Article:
AirHawk International recently announced that it is suing Wild Ass for patent infringement on three of its products, false advertising in violation of the Lanham Act, unfair competition under California law, tortious interference and claims against the owners of Wild Ass individually.
On July 6th, Wild Ass claimed the lawsuit was frivolous and filed a motion to dismiss and stated they were confident the court will rule in favor of Wild Ass. In fact, Scott Parman, co-founder of Wild Ass, stated the lawsuit was a desperate, frivolous case initiated by AirHawk International to eliminate the competition.
On August 1, the court ruled in favor of AirHawk and allowed all of its claims to go forward. In fact, with regards to the patent infringement claims, the court found that Wild Ass’ designs as a whole are substantially similar and that a side-by-side comparison of the products showed that the overall shape of the patented AirHawk seat cushions and the accused Wild Ass seat pads are identical. While the court made several statements about Wild Ass products, one of the most important is regarding false advertising. In Wild Ass’ own filings with the court the company admitted that although its products use “clinically proven medical seating technology” and have medical and therapeutic benefits, these claims are in fact false. Wild Ass has not tested its products for any of the so called claimed medical benefits of its pads.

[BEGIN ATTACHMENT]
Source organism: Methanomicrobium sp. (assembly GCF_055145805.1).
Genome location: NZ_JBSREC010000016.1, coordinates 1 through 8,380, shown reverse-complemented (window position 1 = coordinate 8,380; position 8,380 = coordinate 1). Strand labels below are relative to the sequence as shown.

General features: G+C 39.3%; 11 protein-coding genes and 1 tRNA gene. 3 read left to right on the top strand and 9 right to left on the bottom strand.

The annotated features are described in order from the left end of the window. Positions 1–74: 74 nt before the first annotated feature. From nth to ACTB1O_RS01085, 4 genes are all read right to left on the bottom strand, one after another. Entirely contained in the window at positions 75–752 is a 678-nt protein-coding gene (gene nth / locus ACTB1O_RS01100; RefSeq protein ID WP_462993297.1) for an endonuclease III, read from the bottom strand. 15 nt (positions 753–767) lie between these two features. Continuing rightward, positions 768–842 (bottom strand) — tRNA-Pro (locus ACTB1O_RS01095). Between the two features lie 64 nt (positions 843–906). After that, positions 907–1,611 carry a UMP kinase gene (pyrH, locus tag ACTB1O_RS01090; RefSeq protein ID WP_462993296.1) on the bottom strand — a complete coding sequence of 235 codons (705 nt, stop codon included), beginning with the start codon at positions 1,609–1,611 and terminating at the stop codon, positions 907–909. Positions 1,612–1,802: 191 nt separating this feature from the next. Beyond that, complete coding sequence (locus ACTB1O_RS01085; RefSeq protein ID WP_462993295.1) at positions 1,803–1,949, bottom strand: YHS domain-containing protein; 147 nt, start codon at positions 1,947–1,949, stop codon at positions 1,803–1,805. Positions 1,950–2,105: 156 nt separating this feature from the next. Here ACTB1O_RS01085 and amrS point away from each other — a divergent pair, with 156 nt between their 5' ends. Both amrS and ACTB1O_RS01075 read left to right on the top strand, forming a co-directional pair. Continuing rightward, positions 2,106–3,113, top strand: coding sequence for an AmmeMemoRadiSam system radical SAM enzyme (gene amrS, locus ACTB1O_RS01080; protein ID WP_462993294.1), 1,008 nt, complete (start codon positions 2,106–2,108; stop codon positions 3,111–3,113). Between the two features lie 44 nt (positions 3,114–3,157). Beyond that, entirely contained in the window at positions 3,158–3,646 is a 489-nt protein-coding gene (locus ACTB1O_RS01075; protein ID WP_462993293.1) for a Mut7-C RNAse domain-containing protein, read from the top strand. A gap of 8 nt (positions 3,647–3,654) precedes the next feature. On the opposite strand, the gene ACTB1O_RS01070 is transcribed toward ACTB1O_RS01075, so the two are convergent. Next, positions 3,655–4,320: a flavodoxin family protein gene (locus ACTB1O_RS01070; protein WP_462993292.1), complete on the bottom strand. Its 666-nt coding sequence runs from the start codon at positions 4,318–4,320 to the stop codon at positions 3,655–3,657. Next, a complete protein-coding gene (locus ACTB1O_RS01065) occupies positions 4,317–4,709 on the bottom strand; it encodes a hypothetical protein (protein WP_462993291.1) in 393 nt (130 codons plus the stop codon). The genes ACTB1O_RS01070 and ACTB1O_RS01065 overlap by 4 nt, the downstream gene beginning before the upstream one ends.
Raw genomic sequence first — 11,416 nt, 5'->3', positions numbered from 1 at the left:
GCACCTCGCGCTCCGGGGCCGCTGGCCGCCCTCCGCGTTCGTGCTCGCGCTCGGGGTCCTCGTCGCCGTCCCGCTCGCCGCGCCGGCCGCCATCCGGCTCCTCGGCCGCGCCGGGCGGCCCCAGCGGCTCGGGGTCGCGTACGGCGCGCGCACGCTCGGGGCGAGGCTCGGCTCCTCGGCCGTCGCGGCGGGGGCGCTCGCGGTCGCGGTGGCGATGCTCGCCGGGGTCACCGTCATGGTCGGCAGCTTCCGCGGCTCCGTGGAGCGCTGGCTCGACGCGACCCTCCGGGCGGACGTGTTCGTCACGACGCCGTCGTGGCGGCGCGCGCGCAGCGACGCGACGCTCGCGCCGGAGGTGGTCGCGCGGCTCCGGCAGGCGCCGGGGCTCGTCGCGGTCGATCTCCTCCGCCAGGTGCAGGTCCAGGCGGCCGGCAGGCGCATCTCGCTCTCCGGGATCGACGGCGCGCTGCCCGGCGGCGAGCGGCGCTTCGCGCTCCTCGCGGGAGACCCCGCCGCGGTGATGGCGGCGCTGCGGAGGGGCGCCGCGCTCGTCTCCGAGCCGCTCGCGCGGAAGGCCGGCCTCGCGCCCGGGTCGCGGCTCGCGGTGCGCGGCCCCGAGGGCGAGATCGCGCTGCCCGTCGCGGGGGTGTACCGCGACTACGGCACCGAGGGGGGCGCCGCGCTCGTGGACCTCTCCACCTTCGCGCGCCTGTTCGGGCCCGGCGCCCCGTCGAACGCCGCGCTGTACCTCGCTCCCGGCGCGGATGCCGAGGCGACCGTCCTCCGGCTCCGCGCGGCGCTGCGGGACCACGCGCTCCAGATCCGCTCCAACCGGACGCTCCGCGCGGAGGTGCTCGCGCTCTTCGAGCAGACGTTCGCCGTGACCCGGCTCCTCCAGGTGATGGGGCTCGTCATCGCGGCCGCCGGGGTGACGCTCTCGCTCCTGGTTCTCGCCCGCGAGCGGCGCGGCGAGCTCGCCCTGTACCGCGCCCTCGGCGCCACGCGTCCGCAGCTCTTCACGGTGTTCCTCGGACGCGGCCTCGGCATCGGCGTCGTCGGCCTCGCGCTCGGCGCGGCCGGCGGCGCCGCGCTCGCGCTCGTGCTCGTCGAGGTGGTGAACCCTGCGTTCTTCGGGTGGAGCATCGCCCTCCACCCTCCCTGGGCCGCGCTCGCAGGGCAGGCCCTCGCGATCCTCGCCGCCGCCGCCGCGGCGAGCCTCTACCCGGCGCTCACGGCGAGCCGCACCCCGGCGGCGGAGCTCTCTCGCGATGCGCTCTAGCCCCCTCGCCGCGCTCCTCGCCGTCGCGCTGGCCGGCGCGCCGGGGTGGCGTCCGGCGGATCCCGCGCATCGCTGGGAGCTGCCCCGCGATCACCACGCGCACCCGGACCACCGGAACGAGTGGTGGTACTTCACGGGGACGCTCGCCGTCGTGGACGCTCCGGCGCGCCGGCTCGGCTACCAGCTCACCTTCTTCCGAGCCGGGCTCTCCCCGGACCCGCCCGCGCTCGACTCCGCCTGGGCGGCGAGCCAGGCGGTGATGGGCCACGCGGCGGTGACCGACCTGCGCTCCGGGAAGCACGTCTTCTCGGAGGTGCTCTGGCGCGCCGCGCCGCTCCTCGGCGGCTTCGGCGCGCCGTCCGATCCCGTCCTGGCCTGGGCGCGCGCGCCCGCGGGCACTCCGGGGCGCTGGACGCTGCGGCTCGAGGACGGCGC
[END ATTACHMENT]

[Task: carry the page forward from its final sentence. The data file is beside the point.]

AirHawk products are made in America, while Wild Ass products are made in Korea.